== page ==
Liberals, Tories unite to kill right to housing bill

By ThinkPol Staff

The Liberal and Conservative parties voted together on Wednesday in Canada’s House of Commons to kill a bill that would have added the right to housing to the Canadian Bill of Rights.

Bill C-325, An Act to amend the Canadian Bill of Rights (right to housing), introduced by NDP MP Rachel Blaney (North Island-Powell River), was defeated at second reading 42-243 with NDP, Greens and Bloc voting for the motion [1]

Blaney, the Party’s Critic for Seniors and Deputy Critic for Infrastructure and Communities, explained that “in 1976, Canada enshrined the fundamental right to housing when the government of the day ratified the International Covenant on Economic, Social and Cultural Rights, but this right has never been formally incorporated into Canadian law”.

This bill would make it happen, according to the MP.

“Bill C-325 is about dignity,” Blaney told the House of Commons during the second reading debate. “Human rights are that, moral principles.”

“When our fellow citizens do not have a place to sleep or to go to the bathroom, these are incredibly dehumanizing experiences,” she added. “A home is more than physical space. Housing is intrinsic to the sense of security for families and the stability needed to prevent marginalization.”

The Liberals opposed the private members bill on the grounds that “it casts housing as a right by enshrining that right into the Canadian Bill of Rights.”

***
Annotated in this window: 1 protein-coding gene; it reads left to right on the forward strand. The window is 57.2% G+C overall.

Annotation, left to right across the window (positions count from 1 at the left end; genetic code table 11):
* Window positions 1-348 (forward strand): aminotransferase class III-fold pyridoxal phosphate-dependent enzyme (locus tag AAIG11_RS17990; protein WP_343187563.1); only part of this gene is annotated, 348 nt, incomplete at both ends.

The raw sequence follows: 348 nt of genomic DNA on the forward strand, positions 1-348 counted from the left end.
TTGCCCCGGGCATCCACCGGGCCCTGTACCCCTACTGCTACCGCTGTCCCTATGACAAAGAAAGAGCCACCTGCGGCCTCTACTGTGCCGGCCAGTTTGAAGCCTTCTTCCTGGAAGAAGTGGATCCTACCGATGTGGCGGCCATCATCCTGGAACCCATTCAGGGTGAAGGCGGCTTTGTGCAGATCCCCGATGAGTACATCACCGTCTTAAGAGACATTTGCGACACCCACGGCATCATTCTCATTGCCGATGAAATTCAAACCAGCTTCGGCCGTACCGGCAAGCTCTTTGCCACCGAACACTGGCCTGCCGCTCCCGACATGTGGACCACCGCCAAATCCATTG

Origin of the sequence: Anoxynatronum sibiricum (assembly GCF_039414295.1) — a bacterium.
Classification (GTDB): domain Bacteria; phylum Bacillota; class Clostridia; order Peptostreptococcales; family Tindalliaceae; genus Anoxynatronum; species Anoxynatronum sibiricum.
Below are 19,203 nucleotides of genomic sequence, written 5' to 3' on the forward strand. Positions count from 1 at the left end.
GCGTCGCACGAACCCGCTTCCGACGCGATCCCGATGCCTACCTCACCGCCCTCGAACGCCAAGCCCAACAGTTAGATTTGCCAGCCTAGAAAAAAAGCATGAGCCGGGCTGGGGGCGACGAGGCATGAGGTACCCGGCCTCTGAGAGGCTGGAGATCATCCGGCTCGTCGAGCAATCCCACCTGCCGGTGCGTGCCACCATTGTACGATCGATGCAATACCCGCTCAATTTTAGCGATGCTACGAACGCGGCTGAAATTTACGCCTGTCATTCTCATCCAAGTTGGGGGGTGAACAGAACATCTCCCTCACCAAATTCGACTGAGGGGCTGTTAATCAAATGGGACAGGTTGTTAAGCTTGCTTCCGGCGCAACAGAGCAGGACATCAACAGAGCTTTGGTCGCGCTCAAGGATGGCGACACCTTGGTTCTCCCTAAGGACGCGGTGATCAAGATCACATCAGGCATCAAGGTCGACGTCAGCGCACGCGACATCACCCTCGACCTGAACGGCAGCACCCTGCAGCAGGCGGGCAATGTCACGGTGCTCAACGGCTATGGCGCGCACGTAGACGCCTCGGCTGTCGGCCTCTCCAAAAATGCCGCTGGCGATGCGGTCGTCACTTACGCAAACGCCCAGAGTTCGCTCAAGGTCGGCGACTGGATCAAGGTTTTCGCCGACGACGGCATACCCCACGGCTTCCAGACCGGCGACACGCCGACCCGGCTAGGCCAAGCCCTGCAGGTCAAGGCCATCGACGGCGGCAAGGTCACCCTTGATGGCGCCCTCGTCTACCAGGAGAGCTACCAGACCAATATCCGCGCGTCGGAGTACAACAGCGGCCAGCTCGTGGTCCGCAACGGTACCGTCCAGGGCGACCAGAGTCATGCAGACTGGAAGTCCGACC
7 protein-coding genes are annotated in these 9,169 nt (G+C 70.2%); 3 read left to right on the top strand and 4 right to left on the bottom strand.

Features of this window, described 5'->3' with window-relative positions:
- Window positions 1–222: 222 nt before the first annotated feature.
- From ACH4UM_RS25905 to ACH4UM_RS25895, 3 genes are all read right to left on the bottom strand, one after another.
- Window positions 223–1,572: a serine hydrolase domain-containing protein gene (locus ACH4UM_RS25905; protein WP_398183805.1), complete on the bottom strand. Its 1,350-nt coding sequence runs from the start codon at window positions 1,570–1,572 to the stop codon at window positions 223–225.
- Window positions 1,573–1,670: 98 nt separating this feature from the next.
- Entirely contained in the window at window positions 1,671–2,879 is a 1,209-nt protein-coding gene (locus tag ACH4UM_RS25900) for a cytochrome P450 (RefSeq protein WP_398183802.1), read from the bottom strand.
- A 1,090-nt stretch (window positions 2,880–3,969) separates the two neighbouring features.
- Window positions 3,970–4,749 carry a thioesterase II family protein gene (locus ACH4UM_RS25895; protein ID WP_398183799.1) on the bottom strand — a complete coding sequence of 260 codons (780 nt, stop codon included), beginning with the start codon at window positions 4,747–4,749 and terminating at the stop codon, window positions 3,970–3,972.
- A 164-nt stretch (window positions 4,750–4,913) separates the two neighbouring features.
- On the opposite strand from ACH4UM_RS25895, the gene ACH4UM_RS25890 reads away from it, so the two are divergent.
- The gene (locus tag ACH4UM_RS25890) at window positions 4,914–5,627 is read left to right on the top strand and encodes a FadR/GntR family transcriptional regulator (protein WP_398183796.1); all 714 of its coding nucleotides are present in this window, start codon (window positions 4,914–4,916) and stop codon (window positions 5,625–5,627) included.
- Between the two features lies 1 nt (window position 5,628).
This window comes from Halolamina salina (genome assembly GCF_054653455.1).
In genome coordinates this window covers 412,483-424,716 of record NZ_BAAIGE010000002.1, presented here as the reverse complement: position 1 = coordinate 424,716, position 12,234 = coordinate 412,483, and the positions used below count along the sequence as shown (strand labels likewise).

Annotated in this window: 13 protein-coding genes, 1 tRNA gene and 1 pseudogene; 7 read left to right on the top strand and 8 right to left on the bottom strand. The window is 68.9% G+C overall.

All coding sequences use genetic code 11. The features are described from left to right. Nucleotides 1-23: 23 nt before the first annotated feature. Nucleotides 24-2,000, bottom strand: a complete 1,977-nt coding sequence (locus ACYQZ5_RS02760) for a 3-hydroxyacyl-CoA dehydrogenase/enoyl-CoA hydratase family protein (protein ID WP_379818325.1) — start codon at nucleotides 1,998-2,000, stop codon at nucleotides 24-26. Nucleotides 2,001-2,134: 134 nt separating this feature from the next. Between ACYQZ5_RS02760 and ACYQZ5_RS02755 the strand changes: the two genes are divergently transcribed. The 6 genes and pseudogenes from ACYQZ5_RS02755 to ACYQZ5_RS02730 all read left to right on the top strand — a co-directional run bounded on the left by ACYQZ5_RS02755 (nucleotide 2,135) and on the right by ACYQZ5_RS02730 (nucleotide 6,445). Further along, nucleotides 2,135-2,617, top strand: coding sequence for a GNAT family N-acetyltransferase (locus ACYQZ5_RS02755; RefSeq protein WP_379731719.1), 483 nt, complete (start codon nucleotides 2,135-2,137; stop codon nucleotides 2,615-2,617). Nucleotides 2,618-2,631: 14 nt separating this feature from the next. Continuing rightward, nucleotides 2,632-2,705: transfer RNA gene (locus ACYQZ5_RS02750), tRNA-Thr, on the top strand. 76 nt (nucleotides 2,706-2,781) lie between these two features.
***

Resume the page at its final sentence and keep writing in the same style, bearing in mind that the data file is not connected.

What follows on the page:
“This has the potential to shift focus and resources away from the work already being done on housing toward legal challenges,” Bryan May, Liberal member for Cambridge, ON, told parliament. “I do not believe this is the most effective way to deliver housing for Canadians or to solve the housing or affordability issues.”

The Conservatives objected to the bill claiming that it “ignores that jurisdiction for housing is shared with the provinces and territories.”

“Almost all federal funding that goes toward housing and homelessness initiatives is funnelled through the provinces and delivered through the municipalities and individual housing co-operatives, which provide housing to those in need,” Conservative MP Karen Vecchio (Elgin—Middlesex—London, ON) said during the debate. “As it stands, the plan put forward by our NDP colleague would simply give an unreasonable mandate to the federal government in an area that is a jurisdiction shared with our fellow governments.”

A study by the non-partisan non-profit Canadian Observatory On Homelessness found last year that “homelessness in Canada grew quite dramatically from a small number of largely single men experiencing chronic homelessness to a mass problem with on average at least 235,000 people experiencing homelessness in a given year, and over 35,000 on a given night.”[2]

A 2014 report by the organization blamed Modern mass homelessness in Canada primarily on federal withdrawal from housing investment[3]

[Photo Credit: Kat Northern Lights Man]

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